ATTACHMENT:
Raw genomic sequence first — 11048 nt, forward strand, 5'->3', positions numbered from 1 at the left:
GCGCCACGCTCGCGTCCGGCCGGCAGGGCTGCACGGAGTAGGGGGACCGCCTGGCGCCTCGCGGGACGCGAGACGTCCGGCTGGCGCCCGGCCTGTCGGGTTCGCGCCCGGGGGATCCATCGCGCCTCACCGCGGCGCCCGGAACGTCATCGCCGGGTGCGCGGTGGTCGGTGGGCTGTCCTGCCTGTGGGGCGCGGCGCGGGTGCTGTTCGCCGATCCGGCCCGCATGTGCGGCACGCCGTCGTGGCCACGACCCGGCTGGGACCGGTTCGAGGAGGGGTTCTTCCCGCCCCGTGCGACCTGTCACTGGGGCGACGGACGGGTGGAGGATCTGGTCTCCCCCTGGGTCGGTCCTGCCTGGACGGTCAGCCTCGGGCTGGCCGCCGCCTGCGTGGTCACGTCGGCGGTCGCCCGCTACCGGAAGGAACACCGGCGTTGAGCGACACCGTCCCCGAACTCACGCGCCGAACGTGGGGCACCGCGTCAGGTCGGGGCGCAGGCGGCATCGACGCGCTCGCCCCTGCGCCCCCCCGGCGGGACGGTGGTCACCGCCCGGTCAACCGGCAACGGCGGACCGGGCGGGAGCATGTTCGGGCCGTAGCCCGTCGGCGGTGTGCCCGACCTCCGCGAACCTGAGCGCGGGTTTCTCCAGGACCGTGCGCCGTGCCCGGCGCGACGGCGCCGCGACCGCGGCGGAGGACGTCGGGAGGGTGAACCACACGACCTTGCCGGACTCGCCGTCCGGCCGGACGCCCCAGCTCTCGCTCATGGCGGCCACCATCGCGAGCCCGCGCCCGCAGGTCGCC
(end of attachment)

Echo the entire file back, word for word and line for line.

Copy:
Raw genomic sequence first — 11048 nt, forward strand, 5'->3', positions numbered from 1 at the left:
GCGCCACGCTCGCGTCCGGCCGGCAGGGCTGCACGGAGTAGGGGGACCGCCTGGCGCCTCGCGGGACGCGAGACGTCCGGCTGGCGCCCGGCCTGTCGGGTTCGCGCCCGGGGGATCCATCGCGCCTCACCGCGGCGCCCGGAACGTCATCGCCGGGTGCGCGGTGGTCGGTGGGCTGTCCTGCCTGTGGGGCGCGGCGCGGGTGCTGTTCGCCGATCCGGCCCGCATGTGCGGCACGCCGTCGTGGCCACGACCCGGCTGGGACCGGTTCGAGGAGGGGTTCTTCCCGCCCCGTGCGACCTGTCACTGGGGCGACGGACGGGTGGAGGATCTGGTCTCCCCCTGGGTCGGTCCTGCCTGGACGGTCAGCCTCGGGCTGGCCGCCGCCTGCGTGGTCACGTCGGCGGTCGCCCGCTACCGGAAGGAACACCGGCGTTGAGCGACACCGTCCCCGAACTCACGCGCCGAACGTGGGGCACCGCGTCAGGTCGGGGCGCAGGCGGCATCGACGCGCTCGCCCCTGCGCCCCCCCGGCGGGACGGTGGTCACCGCCCGGTCAACCGGCAACGGCGGACCGGGCGGGAGCATGTTCGGGCCGTAGCCCGTCGGCGGTGTGCCCGACCTCCGCGAACCTGAGCGCGGGTTTCTCCAGGACCGTGCGCCGTGCCCGGCGCGACGGCGCCGCGACCGCGGCGGAGGACGTCGGGAGGGTGAACCACACGACCTTGCCGGACTCGCCGTCCGGCCGGACGCCCCAGCTCTCGCTCATGGCGGCCACCATCGCGAGCCCGCGCCCGCAGGTCGCC